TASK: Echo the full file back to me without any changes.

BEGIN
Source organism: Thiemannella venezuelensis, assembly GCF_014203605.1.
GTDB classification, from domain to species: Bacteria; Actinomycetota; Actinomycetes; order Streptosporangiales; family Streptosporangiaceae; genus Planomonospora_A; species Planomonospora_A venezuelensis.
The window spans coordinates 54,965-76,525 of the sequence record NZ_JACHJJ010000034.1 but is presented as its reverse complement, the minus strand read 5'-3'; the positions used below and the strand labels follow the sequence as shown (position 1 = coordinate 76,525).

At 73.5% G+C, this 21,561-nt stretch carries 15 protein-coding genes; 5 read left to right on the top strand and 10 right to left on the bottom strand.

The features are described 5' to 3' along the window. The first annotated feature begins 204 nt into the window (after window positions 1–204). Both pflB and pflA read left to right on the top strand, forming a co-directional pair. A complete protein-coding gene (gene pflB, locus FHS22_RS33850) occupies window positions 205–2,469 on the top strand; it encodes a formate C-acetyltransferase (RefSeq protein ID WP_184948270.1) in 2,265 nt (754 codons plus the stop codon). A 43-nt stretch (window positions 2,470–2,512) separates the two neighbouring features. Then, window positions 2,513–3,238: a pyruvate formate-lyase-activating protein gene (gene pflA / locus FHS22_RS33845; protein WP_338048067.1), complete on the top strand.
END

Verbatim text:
Source organism: Thiemannella venezuelensis, assembly GCF_014203605.1.
GTDB classification, from domain to species: Bacteria; Actinomycetota; Actinomycetes; order Streptosporangiales; family Streptosporangiaceae; genus Planomonospora_A; species Planomonospora_A venezuelensis.
The window spans coordinates 54,965-76,525 of the sequence record NZ_JACHJJ010000034.1 but is presented as its reverse complement, the minus strand read 5'-3'; the positions used below and the strand labels follow the sequence as shown (position 1 = coordinate 76,525).

At 73.5% G+C, this 21,561-nt stretch carries 15 protein-coding genes; 5 read left to right on the top strand and 10 right to left on the bottom strand.

The features are described 5' to 3' along the window. The first annotated feature begins 204 nt into the window (after window positions 1–204). Both pflB and pflA read left to right on the top strand, forming a co-directional pair. A complete protein-coding gene (gene pflB, locus FHS22_RS33850) occupies window positions 205–2,469 on the top strand; it encodes a formate C-acetyltransferase (RefSeq protein ID WP_184948270.1) in 2,265 nt (754 codons plus the stop codon). A 43-nt stretch (window positions 2,470–2,512) separates the two neighbouring features. Then, window positions 2,513–3,238: a pyruvate formate-lyase-activating protein gene (gene pflA / locus FHS22_RS33845; protein WP_338048067.1), complete on the top strand.